Added Health Minister Christine Elliott: “While we know that now is not yet the moment to reopen, Ontarians deserve to know the path forward on what will carefully reopen and when, starting with the settings we know are safest. Brighter days are ahead and we believe this Roadmap represents a path out of the pandemic and will encourage Ontarians to get vaccinated and to continue following public health advice.”

Emergency brake restrictions will remain in place as the Province assesses when Step One can be realized. Current stay-at-home orders are set to expire on June 2.

Schools will continue to operate in the remote learning model for the time being.

“Due to the stringent efforts of Ontarians following public health and workplace safety measures, we have reached the point where we can begin preparing to exit the Province-wide emergency brake and lift the stay-at-home order,” said Chief Medical Officer of Health Dr. David Williams. “We must remain vigilant, however, as the fight against COVID-19 is not over and our case counts, ICU capacity and hospitalizations are still concerning. It remains critical that all Ontarians continue to follow all public health and workplace safety measures currently in place to help further reduce transmission and save lives.”

In Aurora, the response to the latest development on the path to re-opening received a mixed review from Mayor Tom Mrakas who said while lifting the restrictions on outdoor amenities was welcome, there were still questions for businesses.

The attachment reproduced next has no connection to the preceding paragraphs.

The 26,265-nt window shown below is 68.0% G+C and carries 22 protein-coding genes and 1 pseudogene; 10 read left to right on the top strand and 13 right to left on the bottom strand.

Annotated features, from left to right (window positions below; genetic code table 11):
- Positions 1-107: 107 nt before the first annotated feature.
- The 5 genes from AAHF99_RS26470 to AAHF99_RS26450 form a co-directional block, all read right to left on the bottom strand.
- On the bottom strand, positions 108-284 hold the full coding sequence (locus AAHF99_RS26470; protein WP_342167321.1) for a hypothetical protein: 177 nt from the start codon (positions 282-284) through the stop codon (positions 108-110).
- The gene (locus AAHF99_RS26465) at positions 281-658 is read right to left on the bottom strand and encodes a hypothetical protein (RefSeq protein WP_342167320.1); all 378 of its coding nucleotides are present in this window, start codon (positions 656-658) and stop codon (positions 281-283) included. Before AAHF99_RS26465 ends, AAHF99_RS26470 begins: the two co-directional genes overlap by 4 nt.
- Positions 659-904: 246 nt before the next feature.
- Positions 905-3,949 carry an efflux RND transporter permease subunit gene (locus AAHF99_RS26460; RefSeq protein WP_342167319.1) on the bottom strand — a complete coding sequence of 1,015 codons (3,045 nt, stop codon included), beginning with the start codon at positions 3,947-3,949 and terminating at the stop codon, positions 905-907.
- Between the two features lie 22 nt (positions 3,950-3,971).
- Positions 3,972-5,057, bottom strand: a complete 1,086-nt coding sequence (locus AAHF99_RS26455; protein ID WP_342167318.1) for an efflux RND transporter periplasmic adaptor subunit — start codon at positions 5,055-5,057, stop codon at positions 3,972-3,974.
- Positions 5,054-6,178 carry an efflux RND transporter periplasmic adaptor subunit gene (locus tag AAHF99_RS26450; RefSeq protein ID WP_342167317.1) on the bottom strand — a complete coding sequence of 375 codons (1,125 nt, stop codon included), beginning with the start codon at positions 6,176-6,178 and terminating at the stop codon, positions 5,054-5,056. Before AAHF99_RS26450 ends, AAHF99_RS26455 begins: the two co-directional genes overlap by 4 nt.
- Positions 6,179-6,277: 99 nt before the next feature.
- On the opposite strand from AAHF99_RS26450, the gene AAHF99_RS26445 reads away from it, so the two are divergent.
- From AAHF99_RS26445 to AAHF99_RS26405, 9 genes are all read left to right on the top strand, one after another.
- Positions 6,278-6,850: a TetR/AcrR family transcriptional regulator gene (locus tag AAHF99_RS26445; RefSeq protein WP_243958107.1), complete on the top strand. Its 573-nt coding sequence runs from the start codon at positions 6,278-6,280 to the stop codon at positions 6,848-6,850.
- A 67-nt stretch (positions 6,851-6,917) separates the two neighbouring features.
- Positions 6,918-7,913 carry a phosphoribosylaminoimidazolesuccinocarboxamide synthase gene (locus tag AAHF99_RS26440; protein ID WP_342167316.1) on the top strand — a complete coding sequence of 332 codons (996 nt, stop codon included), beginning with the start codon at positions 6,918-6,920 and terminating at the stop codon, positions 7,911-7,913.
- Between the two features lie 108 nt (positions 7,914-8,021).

“With the announcement from the Province on reopening plans, I was pleased to hear outdoor activities will be reopened as of Saturday, May 22,” said Mayor Mrakas on Thursday. “Many mayors across the Province have called for this, in addition to many experts, as it is important for everyone’s mental and physical wellbeing.

“We are turning a corner when it comes to this pandemic. With the new three-step approach to reopening announced today, there will be less confusion for our businesses and residents as restrictions are lifted. While I am concerned about the length of time that it will take for some…local businesses to reopen, I am supportive of re-opening our economy in a measured way that will allow our businesses to begin to ‘build back better’ while ensuring we keep everyone safe. We need to ensure that this is the last time we ever lock down. Our local businesses can’t go through another lockdown.”

AURORA STATISTICS

An 82-year-old Aurora woman is the community’s 47th confirmed loss to COVID-19.

She died Wednesday, May 19, at Barrie’s Royal Victoria Health Centre, York Region Public Health confirmed on Friday.

She tested positive for the virus on May 9. The date she first experienced symptoms is unknown, as is her exposure.

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As of Tuesday, May 25, Aurora has seen a total of 1,798 confirmed cases of COVID-19, 1,712 of which are now marked as resolved.

Of the 39 active cases, 37 are attributed to local transmission, close contact, or unknown transmission. One case is attributed to institutional outbreak and one to workplace outbreak.